Textbook Notes (368,317)
Canada (161,798)
Psychology (9,695)
PSYA01H3 (1,206)
Steve Joordens (1,058)
Chapter 9

Chapter 9.docx

4 Pages
43 Views
Unlock Document

Department
Psychology
Course
PSYA01H3
Professor
Steve Joordens
Semester
Fall

Description
Chapter 9 9.0Language and Thought - Cognition- composed of distinct abilities - Five key higher cognitive functions:  acquiring and using language  forming concepts and categories  making decisions  solving problems  Reasoning - Impairment of these cognitive abilities can result in major and lasting disruptions to our lives. 9.1Language and Communication: From Rules to Meaning - Bees communicate location of food source by doing “waggle dance” indicates both direction and distance of food source from hive - Vervet monkeys have three different warning calls  Leopard call- provokes them to climb higher into a tree  Eagle call- makes them look up into the sky  Snake call - Language- system for communicating with others using signals that are combined according to rules of grammar and convey meaning. - Grammar- set of rules that specify how the units of language can be combined to produce meaningful messages. - Three major differences between human and animals  The complex structure of human language  Humans use words to refer to intangible things  Use language to name, categorize, and describe things to ourselves when we think 9.2The Complex Structure of Human Language - Human language 1 to 3 million years ago - written system 6,000 years ago - 4,000 human languages grouped into about 50 language families - Phonemes -smallest units of sound recognizable as speech rather than as random noise  Example- B and p are classified as separate phonemes in English because they differ in the way they are produced by the human speaker - Phonological rules- indicate how phonemes can be combined to produce speech sounds  If rules are violated, resulting speech sounds odd we describe it as speaking with an accent. - Morphemes- combine phonemes, the smallest meaningful units of language - A sentence–can be broken down into smaller units: phrases, morphemes, and phonemes - Grammar rules that generally fall into two categories:  Rules of morphology-indicate how morphemes can be combined to form words  Content morphemes- refer to things and events (e.g., “cat,” “dog,” “take”).  Function morphemes- serve grammatical functions, such as tying sentences together (“and,” “or,” “but”) or indicating time (“when”). o half of the morphemes in human languages are function morphemes o function morphemes make human language grammatically complex  Rules of syntax- words can be combined to form phrases and sentences. o Example: every sentence must contain one or more nouns, which may be combined with adjectives or articles to create noun phrases o Sentence also must contain one or more verbs, which may be combined with adverbs or articles to create verb phrases. - Deep structure- refers to the meaning of a sentence. - Surface structure -refers to how a sentence is worded.  Example: “The dog chased the cat” and “The cat was chased by the dog” mean the same thing but on the surface their structures are different.  To generate sentence first begin with deep structure and create surface structure  When you comprehend a sentence you do the reverse 9.3Language Development - Average 1-year-old has a vocabulary of 10 words - Expands to over 10,000 words in the next 4 years  child learns about six or seven new words every day - Three characteristics of language development  Children make few errors while learning to  Over 3 million ways to rearrange the words in any 10-word sentence, but only a few will be correct  children’s passive mastery of language develops faster than their active mastery - Infants can distinguish among all of the contrasting sounds that occur in all human languages - Between ages of 4 and 6 months babble speech sounds are made  Example: d and t appear in infant babbling before m and n.  Even deaf babies babble sounds they’ve never h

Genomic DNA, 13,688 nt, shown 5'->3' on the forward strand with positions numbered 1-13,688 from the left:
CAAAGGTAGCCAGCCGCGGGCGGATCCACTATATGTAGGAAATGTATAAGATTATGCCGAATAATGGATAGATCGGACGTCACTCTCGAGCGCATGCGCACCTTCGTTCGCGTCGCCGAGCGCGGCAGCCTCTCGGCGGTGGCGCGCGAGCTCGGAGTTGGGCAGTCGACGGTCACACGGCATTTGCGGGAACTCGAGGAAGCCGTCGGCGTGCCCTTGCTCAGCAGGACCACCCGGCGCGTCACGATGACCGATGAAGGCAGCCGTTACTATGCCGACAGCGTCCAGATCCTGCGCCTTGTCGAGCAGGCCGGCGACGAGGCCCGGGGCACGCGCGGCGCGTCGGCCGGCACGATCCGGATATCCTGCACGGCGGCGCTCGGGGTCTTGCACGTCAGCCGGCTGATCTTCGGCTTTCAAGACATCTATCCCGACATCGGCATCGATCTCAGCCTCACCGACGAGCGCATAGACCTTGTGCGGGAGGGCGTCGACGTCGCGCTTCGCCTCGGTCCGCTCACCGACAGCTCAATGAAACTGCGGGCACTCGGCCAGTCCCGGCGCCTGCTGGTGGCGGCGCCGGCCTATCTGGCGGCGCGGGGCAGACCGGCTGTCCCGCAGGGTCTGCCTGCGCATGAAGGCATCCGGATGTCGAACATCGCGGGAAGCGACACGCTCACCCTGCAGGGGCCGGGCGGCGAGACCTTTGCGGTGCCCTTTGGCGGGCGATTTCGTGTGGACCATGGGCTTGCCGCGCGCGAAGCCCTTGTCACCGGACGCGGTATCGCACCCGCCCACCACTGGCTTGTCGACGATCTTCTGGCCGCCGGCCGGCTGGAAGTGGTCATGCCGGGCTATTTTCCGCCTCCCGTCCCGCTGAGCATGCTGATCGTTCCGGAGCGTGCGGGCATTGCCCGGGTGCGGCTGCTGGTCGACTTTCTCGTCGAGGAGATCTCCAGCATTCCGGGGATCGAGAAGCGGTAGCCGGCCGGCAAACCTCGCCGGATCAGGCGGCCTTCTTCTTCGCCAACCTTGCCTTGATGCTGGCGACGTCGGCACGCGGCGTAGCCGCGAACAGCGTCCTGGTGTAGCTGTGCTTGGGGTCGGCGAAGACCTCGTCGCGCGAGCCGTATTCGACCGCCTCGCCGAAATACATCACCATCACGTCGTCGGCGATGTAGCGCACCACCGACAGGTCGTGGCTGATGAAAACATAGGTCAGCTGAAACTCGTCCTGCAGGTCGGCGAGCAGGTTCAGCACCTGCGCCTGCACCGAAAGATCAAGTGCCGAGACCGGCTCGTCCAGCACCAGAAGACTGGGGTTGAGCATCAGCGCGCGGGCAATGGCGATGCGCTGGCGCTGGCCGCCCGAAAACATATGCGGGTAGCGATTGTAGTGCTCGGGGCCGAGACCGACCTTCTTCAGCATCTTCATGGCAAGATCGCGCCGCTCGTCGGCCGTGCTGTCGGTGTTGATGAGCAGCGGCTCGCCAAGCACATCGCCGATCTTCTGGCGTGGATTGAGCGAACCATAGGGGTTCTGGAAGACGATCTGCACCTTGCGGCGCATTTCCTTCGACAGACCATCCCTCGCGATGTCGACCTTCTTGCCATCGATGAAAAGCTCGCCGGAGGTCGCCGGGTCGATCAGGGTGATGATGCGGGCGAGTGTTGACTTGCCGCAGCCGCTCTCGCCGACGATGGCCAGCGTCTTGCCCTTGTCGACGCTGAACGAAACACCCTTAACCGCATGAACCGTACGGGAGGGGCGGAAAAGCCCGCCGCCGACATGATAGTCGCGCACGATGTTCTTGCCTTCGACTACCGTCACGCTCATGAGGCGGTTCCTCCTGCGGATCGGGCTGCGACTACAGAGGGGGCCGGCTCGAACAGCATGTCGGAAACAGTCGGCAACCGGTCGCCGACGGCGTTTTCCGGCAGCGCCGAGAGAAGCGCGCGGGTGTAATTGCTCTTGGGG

More Less

Related notes for PSYA01H3

Log In


OR

Join OneClass

Access over 10 million pages of study
documents for 1.3 million courses.

Sign up

Join to view


OR

By registering, I agree to the Terms and Privacy Policies
Already have an account?
Just a few more details

So we can recommend you notes for your school.

Reset Password

Please enter below the email address you registered with and we will send you a link to reset your password.

Add your courses

Get notes from the top students in your class.


Submit